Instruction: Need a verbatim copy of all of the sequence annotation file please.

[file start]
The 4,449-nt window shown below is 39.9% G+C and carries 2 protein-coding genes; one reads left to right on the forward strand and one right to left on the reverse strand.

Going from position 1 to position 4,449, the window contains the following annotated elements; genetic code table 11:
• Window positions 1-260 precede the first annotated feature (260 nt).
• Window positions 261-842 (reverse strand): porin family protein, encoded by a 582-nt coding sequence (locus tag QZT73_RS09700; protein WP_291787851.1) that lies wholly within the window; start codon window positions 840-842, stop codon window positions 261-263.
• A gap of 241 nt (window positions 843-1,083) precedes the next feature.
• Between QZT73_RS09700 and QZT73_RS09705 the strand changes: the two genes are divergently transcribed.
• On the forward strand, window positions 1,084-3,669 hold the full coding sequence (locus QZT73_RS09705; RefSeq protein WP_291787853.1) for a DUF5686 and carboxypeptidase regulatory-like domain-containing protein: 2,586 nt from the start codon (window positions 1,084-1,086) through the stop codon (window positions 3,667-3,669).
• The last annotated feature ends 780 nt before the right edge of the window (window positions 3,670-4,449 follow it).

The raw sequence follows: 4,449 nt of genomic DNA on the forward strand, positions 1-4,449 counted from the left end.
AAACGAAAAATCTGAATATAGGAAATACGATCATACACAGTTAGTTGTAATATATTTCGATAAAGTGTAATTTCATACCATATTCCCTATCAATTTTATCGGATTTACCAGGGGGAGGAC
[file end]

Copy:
The 4,449-nt window shown below is 39.9% G+C and carries 2 protein-coding genes; one reads left to right on the forward strand and one right to left on the reverse strand.

Going from position 1 to position 4,449, the window contains the following annotated elements; genetic code table 11:
• Window positions 1-260 precede the first annotated feature (260 nt).
• Window positions 261-842 (reverse strand): porin family protein, encoded by a 582-nt coding sequence (locus tag QZT73_RS09700; protein WP_291787851.1) that lies wholly within the window; start codon window positions 840-842, stop codon window positions 261-263.
• A gap of 241 nt (window positions 843-1,083) precedes the next feature.
• Between QZT73_RS09700 and QZT73_RS09705 the strand changes: the two genes are divergently transcribed.
• On the forward strand, window positions 1,084-3,669 hold the full coding sequence (locus QZT73_RS09705; RefSeq protein WP_291787853.1) for a DUF5686 and carboxypeptidase regulatory-like domain-containing protein: 2,586 nt from the start codon (window positions 1,084-1,086) through the stop codon (window positions 3,667-3,669).
• The last annotated feature ends 780 nt before the right edge of the window (window positions 3,670-4,449 follow it).

The raw sequence follows: 4,449 nt of genomic DNA on the forward strand, positions 1-4,449 counted from the left end.
AAACGAAAAATCTGAATATAGGAAATACGATCATACACAGTTAGTTGTAATATATTTCGATAAAGTGTAATTTCATACCATATTCCCTATCAATTTTATCGGATTTACCAGGGGGAGGAC